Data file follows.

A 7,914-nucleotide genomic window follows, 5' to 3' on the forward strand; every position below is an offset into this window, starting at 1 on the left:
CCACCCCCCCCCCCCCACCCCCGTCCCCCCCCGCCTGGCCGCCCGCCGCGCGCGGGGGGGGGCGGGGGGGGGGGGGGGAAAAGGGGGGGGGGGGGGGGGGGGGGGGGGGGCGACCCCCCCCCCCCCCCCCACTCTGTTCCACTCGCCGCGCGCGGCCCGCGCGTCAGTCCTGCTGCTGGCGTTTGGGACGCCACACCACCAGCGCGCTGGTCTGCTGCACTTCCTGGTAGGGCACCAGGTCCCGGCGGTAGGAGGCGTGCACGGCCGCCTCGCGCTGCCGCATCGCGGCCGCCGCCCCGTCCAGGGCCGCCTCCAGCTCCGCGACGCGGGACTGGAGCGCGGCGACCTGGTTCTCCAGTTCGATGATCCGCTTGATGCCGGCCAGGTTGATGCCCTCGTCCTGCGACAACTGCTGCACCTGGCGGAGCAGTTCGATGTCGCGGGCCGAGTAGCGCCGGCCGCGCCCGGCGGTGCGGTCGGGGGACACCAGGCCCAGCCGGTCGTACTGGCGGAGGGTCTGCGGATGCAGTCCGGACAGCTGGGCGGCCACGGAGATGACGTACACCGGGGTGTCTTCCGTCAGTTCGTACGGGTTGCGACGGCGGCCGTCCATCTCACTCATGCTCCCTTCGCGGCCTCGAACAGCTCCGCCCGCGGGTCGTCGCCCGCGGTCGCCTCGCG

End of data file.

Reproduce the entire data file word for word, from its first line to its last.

A 7,914-nucleotide genomic window follows, 5' to 3' on the forward strand; every position below is an offset into this window, starting at 1 on the left:
CCACCCCCCCCCCCCCACCCCCGTCCCCCCCCGCCTGGCCGCCCGCCGCGCGCGGGGGGGGGCGGGGGGGGGGGGGGGAAAAGGGGGGGGGGGGGGGGGGGGGGGGGGGGCGACCCCCCCCCCCCCCCCCACTCTGTTCCACTCGCCGCGCGCGGCCCGCGCGTCAGTCCTGCTGCTGGCGTTTGGGACGCCACACCACCAGCGCGCTGGTCTGCTGCACTTCCTGGTAGGGCACCAGGTCCCGGCGGTAGGAGGCGTGCACGGCCGCCTCGCGCTGCCGCATCGCGGCCGCCGCCCCGTCCAGGGCCGCCTCCAGCTCCGCGACGCGGGACTGGAGCGCGGCGACCTGGTTCTCCAGTTCGATGATCCGCTTGATGCCGGCCAGGTTGATGCCCTCGTCCTGCGACAACTGCTGCACCTGGCGGAGCAGTTCGATGTCGCGGGCCGAGTAGCGCCGGCCGCGCCCGGCGGTGCGGTCGGGGGACACCAGGCCCAGCCGGTCGTACTGGCGGAGGGTCTGCGGATGCAGTCCGGACAGCTGGGCGGCCACGGAGATGACGTACACCGGGGTGTCTTCCGTCAGTTCGTACGGGTTGCGACGGCGGCCGTCCATCTCACTCATGCTCCCTTCGCGGCCTCGAACAGCTCCGCCCGCGGGTCGTCGCCCGCGGTCGCCTCGCG